By comparison Bertrand Tavernier’s film, It All Starts Today (Ça commence aujourd’hui, 1999), has a very overt political discourse. The film focuses on Daniel, a head-teacher in an infant school in an-ex-mining area in Northern France. Like The Class, It All Starts Today is based on actual experience. In this case it is the memories described to Tavernier by Dominique Sampiero. However, Sampiero did not write a book and Tavernier himself developed his accounts into a scripted story. And unlike The Class, whilst there are clearly non-professional adult and child performers, there are also professional actors cast in the film. Presumably this was in part due to Tavernier writing in scenes of life away from the school, both within Daniel’s own family and within the families of some of the school students. The plotting of the story produces an uneven narrative: parts of the film parallel the documentary feel of The Class: other sequences are clearly dramatisations.
But this scripting also introduces a clear political and economic discourse. The mining town of Hernaing has seen pit closures. The mayor informs us that employment is at 34%. We see the poverty and deprivation when the children return from school. In one traumatic case unpaid electricity bills lead to a suicide and infanticide by a mother. Daniel, like François, is clearly on the sides of the students. But he is also clearly set off from the authorities and the establishment. Whilst François becomes a participant in the ‘trial’ of Souleymane, Daniel is shown repeatedly in conflict with his superiors and local agencies. One of his conflicts with authorities is over attempts to have the school designated as a ‘priority zone’. And the depiction of violence includes the complete trashing of the school by two local teenagers.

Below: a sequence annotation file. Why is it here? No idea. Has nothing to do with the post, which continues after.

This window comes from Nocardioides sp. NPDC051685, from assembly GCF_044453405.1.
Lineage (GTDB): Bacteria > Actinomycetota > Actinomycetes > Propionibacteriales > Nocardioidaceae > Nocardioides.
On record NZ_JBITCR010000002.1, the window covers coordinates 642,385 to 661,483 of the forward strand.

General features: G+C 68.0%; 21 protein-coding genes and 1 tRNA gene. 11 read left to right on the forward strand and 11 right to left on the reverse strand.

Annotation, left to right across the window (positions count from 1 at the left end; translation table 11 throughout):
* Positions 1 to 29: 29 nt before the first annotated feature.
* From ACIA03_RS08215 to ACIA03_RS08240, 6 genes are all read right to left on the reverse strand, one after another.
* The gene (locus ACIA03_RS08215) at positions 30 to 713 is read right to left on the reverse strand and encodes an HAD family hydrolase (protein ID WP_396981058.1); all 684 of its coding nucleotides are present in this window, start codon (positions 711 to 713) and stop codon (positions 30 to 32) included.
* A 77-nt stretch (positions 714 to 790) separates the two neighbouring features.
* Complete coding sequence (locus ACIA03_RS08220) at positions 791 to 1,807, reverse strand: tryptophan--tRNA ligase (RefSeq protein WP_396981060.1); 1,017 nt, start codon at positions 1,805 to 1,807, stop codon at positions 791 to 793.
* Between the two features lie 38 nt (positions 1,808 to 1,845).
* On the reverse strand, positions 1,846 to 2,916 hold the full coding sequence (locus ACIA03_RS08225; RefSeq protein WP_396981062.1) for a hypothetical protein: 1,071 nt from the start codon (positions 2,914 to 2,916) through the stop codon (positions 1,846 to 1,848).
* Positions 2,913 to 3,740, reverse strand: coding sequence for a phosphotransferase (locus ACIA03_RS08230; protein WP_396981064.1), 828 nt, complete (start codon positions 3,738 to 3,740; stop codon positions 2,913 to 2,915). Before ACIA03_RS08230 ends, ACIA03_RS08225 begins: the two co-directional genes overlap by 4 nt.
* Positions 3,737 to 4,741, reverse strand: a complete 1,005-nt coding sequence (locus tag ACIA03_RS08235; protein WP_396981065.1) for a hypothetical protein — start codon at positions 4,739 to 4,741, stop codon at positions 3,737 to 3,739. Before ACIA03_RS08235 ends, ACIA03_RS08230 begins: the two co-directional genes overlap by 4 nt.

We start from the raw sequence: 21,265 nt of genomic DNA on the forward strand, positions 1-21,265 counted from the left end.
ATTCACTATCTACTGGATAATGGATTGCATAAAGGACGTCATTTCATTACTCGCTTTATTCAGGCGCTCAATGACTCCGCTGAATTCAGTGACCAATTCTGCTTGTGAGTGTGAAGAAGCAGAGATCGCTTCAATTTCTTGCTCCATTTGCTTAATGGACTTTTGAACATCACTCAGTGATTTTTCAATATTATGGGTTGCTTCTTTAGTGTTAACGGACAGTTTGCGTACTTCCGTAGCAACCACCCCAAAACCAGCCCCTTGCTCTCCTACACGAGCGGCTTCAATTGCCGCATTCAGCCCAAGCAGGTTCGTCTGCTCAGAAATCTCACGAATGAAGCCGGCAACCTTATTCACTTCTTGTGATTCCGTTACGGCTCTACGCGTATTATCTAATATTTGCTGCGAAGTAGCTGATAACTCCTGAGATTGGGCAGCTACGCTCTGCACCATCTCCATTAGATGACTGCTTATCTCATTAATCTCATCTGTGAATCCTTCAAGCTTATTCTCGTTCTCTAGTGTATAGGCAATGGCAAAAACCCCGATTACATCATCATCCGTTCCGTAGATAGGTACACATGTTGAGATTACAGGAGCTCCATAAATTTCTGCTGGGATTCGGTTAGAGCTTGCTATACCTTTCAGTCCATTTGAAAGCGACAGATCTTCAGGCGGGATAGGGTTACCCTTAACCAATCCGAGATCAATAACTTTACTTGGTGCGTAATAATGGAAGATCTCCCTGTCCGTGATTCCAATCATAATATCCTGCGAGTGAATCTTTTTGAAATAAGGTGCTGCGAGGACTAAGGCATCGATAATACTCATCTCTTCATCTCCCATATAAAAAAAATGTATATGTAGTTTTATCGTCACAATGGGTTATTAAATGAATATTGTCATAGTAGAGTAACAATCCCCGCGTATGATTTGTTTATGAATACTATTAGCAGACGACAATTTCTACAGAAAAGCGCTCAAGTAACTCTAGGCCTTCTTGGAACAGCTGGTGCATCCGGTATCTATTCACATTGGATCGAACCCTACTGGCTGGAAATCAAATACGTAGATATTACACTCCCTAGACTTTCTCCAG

I found The Class created a fine sense of the school and the class, with impressive performances from the students. It All Starts Today achieves this only intermittently with its far younger students. But I felt that the latter film did have a more developed political discourse. Both are well made and well worth viewing. Note also, both were filmed in anamorphic formats, (i.e. 2.35:1), so if you watch it away from the cinema screen, check it has not been cropped. You will miss quite a lot!
The interview with Laurent Cantet is in Sight & Sound November 2008 issue: the film review of the film and the article by Ginette Vincendeau are in the March 2009 issue. And there is a review of the Tavernier film in the August 1999 issue.